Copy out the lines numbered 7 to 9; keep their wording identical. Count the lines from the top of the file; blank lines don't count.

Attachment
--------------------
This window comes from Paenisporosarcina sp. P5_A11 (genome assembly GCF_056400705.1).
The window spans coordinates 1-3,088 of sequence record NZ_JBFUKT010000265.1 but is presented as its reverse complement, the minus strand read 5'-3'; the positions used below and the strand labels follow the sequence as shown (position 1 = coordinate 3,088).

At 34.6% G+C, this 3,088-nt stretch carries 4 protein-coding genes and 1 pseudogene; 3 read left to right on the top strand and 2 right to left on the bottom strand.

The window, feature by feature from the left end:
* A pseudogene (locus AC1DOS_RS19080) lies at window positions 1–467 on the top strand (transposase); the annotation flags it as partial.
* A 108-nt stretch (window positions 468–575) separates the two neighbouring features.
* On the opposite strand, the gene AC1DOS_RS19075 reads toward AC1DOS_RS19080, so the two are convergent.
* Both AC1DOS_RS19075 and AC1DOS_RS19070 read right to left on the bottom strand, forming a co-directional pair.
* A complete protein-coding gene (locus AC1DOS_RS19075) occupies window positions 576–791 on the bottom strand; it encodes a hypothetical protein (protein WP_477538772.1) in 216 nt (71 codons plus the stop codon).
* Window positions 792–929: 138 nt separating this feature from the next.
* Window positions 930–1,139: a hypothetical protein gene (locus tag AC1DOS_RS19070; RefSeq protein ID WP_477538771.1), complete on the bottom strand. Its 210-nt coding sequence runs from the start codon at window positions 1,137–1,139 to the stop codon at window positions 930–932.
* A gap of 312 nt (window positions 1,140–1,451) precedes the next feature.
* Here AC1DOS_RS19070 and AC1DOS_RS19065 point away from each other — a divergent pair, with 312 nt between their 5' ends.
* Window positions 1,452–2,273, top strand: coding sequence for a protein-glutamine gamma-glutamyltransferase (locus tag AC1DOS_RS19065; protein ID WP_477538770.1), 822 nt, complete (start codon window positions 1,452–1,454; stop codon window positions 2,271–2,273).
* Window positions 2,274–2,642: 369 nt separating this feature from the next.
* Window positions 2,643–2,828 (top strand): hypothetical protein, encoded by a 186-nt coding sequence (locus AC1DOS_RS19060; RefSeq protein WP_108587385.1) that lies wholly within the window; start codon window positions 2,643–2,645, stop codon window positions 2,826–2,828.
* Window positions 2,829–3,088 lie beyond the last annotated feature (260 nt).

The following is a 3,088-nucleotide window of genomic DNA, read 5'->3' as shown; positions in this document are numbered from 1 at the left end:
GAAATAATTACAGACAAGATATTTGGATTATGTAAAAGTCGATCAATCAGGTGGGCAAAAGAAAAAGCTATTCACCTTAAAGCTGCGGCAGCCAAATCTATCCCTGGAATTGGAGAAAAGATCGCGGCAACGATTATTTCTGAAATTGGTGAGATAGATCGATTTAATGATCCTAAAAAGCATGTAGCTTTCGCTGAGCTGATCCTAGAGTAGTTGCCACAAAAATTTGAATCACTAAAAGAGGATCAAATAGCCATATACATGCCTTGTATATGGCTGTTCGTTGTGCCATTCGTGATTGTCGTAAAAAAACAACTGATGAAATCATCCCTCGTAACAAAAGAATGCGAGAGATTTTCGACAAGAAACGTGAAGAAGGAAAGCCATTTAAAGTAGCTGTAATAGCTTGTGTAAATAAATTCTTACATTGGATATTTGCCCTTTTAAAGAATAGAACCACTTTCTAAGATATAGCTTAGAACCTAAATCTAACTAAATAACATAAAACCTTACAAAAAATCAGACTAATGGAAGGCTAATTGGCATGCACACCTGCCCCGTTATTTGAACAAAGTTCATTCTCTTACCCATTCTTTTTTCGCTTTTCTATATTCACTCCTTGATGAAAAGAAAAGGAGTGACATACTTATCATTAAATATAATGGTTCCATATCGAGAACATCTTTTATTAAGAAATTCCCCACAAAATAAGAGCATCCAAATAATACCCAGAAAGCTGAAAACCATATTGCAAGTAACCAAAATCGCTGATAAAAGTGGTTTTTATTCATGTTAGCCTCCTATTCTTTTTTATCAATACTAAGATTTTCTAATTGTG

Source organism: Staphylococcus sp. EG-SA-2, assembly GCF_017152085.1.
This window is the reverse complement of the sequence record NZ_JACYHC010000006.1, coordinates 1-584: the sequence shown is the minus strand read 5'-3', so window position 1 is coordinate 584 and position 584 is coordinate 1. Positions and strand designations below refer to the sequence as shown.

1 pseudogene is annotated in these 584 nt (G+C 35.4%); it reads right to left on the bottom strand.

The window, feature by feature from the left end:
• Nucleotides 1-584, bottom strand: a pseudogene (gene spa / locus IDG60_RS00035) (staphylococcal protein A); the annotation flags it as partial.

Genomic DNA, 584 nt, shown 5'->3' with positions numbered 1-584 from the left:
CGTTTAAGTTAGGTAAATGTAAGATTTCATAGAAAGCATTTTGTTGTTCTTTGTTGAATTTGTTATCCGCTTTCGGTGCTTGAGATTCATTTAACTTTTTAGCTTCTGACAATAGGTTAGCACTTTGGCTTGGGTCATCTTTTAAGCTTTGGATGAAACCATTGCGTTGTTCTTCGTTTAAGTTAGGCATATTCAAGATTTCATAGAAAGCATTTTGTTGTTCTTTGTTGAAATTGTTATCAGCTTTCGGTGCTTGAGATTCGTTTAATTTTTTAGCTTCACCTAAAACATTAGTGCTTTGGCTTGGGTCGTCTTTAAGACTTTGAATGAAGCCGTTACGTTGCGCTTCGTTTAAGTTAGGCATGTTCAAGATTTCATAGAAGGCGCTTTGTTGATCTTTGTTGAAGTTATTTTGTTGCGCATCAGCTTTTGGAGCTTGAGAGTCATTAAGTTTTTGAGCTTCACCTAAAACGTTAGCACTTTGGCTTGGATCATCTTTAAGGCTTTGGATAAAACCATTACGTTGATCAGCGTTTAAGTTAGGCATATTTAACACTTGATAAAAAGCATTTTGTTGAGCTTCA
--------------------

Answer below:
* On the opposite strand, the gene AC1DOS_RS19075 reads toward AC1DOS_RS19080, so the two are convergent.
* Both AC1DOS_RS19075 and AC1DOS_RS19070 read right to left on the bottom strand, forming a co-directional pair.
* A complete protein-coding gene (locus AC1DOS_RS19075) occupies window positions 576–791 on the bottom strand; it encodes a hypothetical protein (protein WP_477538772.1) in 216 nt (71 codons plus the stop codon).